A collaborative study by four professors in the Psychology Department was published in the January 2013 issue of Developmental Science.
“Minimal-group membership influences children’s responses to novel experience with group members,” was written by lead author Mariah Schug, visiting assistant professor of psychology, together with Hilary Barth, associate professor of psychology; Andrea Patalano, associate professor of psychology, chair of psychology; and Anna Shusterman, assistant professor of psychology.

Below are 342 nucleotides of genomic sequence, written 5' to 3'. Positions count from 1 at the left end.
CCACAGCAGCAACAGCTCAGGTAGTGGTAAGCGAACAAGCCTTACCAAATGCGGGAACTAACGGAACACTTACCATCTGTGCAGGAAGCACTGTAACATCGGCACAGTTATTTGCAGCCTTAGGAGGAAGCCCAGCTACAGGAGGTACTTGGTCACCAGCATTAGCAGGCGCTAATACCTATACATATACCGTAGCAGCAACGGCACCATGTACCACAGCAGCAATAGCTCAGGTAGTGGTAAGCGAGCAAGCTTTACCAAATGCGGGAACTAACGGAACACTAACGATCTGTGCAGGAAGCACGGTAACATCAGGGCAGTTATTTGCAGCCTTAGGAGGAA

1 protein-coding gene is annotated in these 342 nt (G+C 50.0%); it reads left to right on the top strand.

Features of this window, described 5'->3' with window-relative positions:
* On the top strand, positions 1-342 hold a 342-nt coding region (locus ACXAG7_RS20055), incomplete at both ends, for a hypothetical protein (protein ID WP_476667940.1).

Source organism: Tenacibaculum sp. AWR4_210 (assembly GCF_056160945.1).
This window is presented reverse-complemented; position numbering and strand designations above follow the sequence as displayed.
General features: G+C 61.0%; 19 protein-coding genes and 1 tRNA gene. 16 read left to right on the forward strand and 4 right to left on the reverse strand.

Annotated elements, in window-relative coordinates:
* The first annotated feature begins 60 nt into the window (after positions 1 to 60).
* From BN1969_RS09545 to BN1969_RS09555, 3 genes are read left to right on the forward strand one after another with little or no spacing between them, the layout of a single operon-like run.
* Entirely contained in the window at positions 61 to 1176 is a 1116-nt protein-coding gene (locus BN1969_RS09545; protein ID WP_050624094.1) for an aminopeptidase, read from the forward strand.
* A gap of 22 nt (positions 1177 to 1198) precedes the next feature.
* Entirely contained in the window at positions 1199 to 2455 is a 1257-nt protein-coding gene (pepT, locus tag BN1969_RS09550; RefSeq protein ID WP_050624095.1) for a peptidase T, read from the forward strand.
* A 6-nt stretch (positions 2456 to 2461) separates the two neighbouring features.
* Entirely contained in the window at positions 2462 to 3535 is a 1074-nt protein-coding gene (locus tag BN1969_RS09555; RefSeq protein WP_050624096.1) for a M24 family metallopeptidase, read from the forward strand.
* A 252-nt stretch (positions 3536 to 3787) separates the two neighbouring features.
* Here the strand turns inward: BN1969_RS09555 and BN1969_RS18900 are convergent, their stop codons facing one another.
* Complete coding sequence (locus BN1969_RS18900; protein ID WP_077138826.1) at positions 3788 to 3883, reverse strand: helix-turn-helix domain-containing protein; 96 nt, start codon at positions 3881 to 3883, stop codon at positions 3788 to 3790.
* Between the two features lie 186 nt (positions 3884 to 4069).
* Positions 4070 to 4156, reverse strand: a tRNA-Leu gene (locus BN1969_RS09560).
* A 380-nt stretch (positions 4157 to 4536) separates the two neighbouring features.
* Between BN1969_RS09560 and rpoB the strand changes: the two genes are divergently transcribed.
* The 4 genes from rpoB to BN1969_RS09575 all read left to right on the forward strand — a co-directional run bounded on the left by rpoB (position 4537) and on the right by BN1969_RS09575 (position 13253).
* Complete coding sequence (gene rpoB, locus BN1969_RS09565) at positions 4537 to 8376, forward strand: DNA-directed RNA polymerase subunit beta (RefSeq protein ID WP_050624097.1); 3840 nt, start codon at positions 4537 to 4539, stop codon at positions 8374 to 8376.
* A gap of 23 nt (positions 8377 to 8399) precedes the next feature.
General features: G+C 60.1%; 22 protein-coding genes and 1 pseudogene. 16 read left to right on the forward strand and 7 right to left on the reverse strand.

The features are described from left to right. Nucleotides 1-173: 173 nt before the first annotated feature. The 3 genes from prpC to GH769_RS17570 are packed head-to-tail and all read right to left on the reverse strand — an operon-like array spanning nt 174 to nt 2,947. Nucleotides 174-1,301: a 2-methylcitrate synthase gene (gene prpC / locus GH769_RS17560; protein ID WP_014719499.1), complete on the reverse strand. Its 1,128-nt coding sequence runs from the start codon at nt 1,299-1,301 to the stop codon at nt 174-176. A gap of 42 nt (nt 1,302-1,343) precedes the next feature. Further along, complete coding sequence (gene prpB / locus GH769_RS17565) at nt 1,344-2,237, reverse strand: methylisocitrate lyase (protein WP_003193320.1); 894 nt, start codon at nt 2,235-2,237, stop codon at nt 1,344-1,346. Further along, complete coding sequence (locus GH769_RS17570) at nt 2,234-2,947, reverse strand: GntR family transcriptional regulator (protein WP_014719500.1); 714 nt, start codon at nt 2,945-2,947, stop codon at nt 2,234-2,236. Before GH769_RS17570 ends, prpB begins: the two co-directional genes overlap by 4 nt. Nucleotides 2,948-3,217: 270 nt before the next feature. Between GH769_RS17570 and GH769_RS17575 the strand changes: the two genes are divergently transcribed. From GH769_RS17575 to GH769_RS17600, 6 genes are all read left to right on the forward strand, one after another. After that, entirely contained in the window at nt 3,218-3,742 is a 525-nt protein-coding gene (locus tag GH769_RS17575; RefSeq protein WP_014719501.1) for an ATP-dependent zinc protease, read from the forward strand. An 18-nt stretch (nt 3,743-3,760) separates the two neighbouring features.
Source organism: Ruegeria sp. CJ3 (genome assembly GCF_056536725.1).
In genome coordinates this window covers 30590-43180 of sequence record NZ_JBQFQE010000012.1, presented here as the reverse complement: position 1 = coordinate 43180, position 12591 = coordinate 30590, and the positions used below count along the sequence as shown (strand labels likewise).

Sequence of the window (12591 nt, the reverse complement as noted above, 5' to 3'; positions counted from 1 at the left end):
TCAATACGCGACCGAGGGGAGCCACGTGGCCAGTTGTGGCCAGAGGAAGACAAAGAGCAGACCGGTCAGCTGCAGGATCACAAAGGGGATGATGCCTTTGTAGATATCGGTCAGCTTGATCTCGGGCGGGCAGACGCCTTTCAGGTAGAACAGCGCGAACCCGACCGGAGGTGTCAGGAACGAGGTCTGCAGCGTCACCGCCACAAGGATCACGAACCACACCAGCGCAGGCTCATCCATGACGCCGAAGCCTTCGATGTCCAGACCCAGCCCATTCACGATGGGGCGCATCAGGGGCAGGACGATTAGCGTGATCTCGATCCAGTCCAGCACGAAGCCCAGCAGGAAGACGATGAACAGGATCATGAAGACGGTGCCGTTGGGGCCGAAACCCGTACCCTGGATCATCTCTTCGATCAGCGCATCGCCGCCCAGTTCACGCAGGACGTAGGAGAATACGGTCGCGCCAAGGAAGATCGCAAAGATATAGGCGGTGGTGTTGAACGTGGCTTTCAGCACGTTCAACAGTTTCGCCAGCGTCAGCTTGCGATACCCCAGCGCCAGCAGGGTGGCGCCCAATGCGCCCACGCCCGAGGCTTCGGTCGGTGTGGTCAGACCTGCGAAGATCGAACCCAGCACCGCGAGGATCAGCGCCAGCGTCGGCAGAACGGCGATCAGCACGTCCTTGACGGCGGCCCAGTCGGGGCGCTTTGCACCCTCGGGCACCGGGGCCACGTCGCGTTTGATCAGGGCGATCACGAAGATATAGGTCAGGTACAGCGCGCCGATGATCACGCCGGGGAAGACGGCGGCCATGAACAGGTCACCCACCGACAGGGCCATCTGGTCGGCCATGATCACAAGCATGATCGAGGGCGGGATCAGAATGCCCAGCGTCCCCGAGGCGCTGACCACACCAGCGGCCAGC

The study examined how children’s preference for members of their “ingroup” over those in an “outgroup” affects their processing of information. Children participating in the study observed ingroup and outgroup members acting in either a positive (egalitarian) or a negative (stingy) manner. When they observed positive ingroup and negative outgroup behaviors, they reliably had a lower opinion of novel outgroup members. But observing negative ingroup and positive outgroup behaviors had little effect on how much they liked members of each group. Moreover, children successfully identified the more generous group only when the ingroup was egalitarian and the outgroup was stingy. The study provides compelling evidence that children treat knowledge and experiences with ingroup and outgroups differently, and thereby interpret differently identical observations of ingroup versus outgroup members.